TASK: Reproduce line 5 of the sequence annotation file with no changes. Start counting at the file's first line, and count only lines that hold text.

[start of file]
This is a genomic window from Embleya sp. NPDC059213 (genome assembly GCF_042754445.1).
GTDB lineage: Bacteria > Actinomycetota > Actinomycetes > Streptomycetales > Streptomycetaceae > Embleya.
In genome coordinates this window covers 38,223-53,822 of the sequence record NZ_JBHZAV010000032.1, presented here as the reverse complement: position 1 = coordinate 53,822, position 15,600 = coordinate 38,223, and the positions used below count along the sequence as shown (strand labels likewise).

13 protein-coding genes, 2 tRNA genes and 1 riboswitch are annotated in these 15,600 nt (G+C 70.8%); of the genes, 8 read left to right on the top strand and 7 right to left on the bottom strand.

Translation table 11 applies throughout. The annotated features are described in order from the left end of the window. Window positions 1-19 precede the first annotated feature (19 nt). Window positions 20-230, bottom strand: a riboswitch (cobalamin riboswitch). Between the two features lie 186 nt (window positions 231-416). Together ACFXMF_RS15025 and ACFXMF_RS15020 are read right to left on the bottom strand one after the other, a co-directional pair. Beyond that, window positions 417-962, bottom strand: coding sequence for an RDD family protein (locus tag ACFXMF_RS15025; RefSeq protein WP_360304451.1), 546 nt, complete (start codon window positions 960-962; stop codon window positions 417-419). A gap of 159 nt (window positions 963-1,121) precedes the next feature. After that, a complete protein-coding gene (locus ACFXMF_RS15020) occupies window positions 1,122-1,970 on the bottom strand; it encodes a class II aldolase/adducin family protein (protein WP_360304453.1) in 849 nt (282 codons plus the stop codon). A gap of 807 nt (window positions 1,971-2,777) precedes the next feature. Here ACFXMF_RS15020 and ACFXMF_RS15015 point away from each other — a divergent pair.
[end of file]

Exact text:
Translation table 11 applies throughout. The annotated features are described in order from the left end of the window. Window positions 1-19 precede the first annotated feature (19 nt). Window positions 20-230, bottom strand: a riboswitch (cobalamin riboswitch). Between the two features lie 186 nt (window positions 231-416). Together ACFXMF_RS15025 and ACFXMF_RS15020 are read right to left on the bottom strand one after the other, a co-directional pair. Beyond that, window positions 417-962, bottom strand: coding sequence for an RDD family protein (locus tag ACFXMF_RS15025; RefSeq protein WP_360304451.1), 546 nt, complete (start codon window positions 960-962; stop codon window positions 417-419). A gap of 159 nt (window positions 963-1,121) precedes the next feature. After that, a complete protein-coding gene (locus ACFXMF_RS15020) occupies window positions 1,122-1,970 on the bottom strand; it encodes a class II aldolase/adducin family protein (protein WP_360304453.1) in 849 nt (282 codons plus the stop codon). A gap of 807 nt (window positions 1,971-2,777) precedes the next feature. Here ACFXMF_RS15020 and ACFXMF_RS15015 point away from each other — a divergent pair.